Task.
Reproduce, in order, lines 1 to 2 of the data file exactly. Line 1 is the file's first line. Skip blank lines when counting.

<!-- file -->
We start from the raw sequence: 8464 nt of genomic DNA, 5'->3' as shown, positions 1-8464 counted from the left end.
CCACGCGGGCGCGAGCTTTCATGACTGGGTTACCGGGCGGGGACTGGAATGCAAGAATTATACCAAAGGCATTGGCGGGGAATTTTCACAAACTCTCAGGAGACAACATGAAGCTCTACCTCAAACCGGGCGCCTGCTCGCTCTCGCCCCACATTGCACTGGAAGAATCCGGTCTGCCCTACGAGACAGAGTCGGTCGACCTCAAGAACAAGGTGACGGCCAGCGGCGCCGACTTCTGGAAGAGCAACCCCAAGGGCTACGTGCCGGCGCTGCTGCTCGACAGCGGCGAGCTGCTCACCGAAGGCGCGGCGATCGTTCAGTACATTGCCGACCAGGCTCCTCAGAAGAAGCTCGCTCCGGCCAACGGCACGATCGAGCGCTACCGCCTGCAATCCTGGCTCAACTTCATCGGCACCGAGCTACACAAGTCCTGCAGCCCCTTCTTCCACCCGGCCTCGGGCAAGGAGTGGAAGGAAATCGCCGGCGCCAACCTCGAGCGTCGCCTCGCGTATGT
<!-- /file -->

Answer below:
We start from the raw sequence: 8464 nt of genomic DNA, 5'->3' as shown, positions 1-8464 counted from the left end.
CCACGCGGGCGCGAGCTTTCATGACTGGGTTACCGGGCGGGGACTGGAATGCAAGAATTATACCAAAGGCATTGGCGGGGAATTTTCACAAACTCTCAGGAGACAACATGAAGCTCTACCTCAAACCGGGCGCCTGCTCGCTCTCGCCCCACATTGCACTGGAAGAATCCGGTCTGCCCTACGAGACAGAGTCGGTCGACCTCAAGAACAAGGTGACGGCCAGCGGCGCCGACTTCTGGAAGAGCAACCCCAAGGGCTACGTGCCGGCGCTGCTGCTCGACAGCGGCGAGCTGCTCACCGAAGGCGCGGCGATCGTTCAGTACATTGCCGACCAGGCTCCTCAGAAGAAGCTCGCTCCGGCCAACGGCACGATCGAGCGCTACCGCCTGCAATCCTGGCTCAACTTCATCGGCACCGAGCTACACAAGTCCTGCAGCCCCTTCTTCCACCCGGCCTCGGGCAAGGAGTGGAAGGAAATCGCCGGCGCCAACCTCGAGCGTCGCCTCGCGTATGT